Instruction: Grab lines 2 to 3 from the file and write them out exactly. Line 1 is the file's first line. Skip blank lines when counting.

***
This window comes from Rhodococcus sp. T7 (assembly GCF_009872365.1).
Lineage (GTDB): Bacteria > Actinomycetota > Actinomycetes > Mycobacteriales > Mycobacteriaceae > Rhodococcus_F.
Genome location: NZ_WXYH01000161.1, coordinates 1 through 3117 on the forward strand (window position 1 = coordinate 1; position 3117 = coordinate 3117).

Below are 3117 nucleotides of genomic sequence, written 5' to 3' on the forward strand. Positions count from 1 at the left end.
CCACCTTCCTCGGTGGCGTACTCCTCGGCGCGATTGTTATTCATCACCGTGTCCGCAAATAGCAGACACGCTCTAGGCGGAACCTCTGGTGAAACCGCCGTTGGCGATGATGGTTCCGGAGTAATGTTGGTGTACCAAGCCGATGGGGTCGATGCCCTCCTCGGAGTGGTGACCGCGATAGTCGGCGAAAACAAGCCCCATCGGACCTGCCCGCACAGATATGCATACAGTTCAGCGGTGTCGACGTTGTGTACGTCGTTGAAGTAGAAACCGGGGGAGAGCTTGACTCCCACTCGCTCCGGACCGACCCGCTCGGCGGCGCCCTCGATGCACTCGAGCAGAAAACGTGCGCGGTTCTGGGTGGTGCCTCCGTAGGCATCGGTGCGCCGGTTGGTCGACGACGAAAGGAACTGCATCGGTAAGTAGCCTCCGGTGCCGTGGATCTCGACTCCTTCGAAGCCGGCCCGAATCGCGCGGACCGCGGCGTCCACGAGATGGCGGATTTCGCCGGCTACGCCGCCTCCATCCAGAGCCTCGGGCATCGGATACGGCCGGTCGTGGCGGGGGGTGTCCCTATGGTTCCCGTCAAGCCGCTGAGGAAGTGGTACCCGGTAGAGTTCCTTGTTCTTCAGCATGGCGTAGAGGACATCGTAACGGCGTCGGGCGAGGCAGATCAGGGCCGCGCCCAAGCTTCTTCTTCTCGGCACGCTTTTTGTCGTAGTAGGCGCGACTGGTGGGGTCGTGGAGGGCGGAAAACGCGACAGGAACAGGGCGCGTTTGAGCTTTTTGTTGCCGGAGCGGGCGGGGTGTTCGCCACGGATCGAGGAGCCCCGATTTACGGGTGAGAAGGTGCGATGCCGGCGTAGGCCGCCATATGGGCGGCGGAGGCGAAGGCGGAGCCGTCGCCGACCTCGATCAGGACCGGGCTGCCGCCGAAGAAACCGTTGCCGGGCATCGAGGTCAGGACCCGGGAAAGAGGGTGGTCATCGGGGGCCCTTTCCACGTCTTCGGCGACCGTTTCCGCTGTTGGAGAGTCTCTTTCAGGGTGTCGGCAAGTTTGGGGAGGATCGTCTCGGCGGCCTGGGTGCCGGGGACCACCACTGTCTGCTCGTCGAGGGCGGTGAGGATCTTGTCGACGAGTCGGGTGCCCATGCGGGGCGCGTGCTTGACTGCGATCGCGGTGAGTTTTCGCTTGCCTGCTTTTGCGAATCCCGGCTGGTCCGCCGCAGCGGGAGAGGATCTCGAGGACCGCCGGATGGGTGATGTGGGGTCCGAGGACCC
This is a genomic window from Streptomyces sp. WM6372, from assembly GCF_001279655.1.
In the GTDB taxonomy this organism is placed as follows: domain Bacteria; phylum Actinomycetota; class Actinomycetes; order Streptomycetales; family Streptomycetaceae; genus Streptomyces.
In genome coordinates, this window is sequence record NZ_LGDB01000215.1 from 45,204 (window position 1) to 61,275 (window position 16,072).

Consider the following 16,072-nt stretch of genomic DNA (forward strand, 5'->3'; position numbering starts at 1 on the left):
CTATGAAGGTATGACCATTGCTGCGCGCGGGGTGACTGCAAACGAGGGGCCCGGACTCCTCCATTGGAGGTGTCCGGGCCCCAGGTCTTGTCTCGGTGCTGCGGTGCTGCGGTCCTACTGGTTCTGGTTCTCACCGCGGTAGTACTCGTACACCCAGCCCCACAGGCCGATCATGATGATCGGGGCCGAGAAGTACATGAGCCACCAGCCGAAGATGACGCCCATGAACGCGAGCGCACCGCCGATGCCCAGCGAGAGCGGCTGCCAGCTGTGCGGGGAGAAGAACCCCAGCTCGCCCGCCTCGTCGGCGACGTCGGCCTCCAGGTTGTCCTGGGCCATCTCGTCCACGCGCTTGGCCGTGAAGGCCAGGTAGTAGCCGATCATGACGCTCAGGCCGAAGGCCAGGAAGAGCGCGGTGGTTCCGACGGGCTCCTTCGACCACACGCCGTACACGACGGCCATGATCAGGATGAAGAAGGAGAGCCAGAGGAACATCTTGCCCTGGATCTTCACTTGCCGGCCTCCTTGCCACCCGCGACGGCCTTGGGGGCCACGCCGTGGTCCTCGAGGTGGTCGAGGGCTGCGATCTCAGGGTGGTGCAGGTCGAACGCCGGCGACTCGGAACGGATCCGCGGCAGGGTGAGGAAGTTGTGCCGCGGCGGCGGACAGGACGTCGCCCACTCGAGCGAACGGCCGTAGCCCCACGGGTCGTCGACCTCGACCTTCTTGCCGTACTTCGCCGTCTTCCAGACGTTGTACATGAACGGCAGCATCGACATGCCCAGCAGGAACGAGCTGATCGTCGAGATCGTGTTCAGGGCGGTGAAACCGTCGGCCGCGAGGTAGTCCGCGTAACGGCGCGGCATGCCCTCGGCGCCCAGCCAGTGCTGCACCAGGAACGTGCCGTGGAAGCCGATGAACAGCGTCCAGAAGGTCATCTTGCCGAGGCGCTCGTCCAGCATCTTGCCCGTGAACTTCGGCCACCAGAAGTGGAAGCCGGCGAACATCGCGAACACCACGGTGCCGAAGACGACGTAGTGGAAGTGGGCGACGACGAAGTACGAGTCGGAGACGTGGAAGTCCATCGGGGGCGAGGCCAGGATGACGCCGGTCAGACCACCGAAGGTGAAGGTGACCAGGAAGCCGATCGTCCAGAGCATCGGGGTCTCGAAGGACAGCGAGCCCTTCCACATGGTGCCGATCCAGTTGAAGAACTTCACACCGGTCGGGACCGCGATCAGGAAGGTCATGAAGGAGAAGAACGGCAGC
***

Lineage (GTDB): Bacteria > Actinomycetota > Actinomycetes > Mycobacteriales > Mycobacteriaceae > Rhodococcus_F.
Genome location: NZ_WXYH01000161.1, coordinates 1 through 3117 on the forward strand (window position 1 = coordinate 1; position 3117 = coordinate 3117).